IMMA are hosting a brilliant initiative right now, as part of the extended Engagement and Learning programme around Emily Jacir’s show. Together with the museum, Emily has brought together a group of nine students, from the International Academy of Art Palestine, GMIT, LSAD, DIT and NCAD, for an intensive series of discussions and reflections around the politics and the art of Ireland and Palestine through the prism of Post-Colonialism. Parallels as well as differences are being teased out in the IMMA artist residency studios, as well as on bus trips to Belfast, Derry, and the Burren School of Art, where students are tapping into a network of ties that Emily has built up on Ireland and abroad with some of the more challenging and interesting Irish artists, including Willie Doherty, Shane Cullen, and writers like David Lloyd, and Declan Long. I’m involved, and really enjoying it.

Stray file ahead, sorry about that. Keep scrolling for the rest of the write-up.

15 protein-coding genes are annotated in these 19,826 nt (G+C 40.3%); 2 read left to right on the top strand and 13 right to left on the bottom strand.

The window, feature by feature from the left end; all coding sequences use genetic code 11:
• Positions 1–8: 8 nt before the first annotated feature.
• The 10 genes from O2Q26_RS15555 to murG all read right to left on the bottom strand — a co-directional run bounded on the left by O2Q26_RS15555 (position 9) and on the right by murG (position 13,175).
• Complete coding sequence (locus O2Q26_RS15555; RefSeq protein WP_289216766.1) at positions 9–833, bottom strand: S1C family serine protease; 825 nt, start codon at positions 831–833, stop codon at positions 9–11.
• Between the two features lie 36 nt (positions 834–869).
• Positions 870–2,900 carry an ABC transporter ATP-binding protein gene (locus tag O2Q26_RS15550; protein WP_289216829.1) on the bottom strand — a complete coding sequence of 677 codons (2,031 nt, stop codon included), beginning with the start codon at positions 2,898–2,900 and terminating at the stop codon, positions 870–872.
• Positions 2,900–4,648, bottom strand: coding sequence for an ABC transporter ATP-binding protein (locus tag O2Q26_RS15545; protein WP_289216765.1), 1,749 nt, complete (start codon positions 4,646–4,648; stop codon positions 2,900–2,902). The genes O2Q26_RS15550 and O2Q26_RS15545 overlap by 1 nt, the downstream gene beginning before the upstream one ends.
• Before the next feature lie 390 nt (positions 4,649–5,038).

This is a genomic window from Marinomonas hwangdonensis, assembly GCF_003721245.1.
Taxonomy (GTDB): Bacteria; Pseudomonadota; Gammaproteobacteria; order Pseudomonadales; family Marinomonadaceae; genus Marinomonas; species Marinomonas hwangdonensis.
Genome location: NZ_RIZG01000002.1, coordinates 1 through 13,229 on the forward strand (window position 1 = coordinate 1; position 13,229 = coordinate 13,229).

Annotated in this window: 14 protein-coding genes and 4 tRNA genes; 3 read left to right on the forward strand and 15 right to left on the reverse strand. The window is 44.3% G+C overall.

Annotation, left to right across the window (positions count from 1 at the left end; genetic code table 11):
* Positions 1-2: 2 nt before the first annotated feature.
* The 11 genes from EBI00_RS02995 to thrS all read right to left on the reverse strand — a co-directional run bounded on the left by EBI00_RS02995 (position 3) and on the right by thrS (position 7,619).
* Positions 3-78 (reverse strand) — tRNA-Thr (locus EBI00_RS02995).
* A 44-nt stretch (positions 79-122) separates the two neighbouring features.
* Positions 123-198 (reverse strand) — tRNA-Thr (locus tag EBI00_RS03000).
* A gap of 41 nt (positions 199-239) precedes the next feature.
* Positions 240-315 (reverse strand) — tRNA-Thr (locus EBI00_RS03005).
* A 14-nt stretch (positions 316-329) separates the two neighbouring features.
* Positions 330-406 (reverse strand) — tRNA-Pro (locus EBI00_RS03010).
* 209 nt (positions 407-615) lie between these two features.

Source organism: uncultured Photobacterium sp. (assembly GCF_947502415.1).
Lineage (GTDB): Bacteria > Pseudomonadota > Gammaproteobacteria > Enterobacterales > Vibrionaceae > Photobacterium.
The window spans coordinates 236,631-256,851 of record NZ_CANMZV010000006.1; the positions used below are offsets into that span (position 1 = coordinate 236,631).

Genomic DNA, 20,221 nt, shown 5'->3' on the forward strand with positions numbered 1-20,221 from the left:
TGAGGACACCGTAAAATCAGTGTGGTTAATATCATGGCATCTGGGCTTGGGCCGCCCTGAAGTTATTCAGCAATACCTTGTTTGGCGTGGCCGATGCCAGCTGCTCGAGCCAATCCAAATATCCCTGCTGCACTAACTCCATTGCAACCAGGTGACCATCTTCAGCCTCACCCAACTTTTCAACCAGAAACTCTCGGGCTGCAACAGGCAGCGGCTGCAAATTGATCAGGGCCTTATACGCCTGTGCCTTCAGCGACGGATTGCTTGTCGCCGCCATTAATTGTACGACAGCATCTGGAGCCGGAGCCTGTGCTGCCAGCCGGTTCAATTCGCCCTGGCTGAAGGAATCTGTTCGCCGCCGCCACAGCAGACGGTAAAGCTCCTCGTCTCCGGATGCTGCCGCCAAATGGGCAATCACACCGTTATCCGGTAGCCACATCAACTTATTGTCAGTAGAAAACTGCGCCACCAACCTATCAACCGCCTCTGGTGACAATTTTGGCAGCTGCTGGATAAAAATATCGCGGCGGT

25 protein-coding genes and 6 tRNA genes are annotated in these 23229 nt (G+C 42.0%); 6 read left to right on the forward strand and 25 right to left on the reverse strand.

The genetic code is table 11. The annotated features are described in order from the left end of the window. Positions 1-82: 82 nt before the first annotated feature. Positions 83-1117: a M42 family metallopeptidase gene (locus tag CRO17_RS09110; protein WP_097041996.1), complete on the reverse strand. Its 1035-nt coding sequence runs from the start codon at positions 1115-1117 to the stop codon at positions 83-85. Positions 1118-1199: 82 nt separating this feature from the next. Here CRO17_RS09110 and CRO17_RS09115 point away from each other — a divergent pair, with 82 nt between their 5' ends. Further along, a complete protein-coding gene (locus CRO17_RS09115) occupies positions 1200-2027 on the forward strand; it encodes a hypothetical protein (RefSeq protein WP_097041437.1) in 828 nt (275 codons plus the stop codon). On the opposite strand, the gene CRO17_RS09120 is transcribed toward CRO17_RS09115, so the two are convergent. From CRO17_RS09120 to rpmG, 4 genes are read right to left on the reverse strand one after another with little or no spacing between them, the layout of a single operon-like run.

Gerard Byrne (Artist)


Artist Emily Jacir with workshop participants in her IMMA exhibition Europa

My workshop To Be Determined (for Jean) kicked off last Sunday January 23rd at the Irish Museum of Modern Art. My students from the International Academy of Art Palestine, Ramallah, joined Irish students from colleges around Ireland to take part in a workshop I designed and organized in conjunction with my show at IMMA Europa (26 November 2016 – 26 February 2017).

It was very important for me to conduct this workshop in tandem with my show for many reasons but namely because of the long relationship I have with Ireland its impact on my work. Many of the themes which run through my exhibition at IMMA are being touched upon in this workshop. Additionally the colleagues I have invited to contribute to my workshop are people I have been working with for decades and almost all have worked in Palestine. So the workshop is not only built along the lines of my own research, explorations and interests but also in line with a long history of exchange and collaboration with Willie Doherty, Conor McGrady, Gerard Byrne, Shane Cullen, and David Lloyd among many others.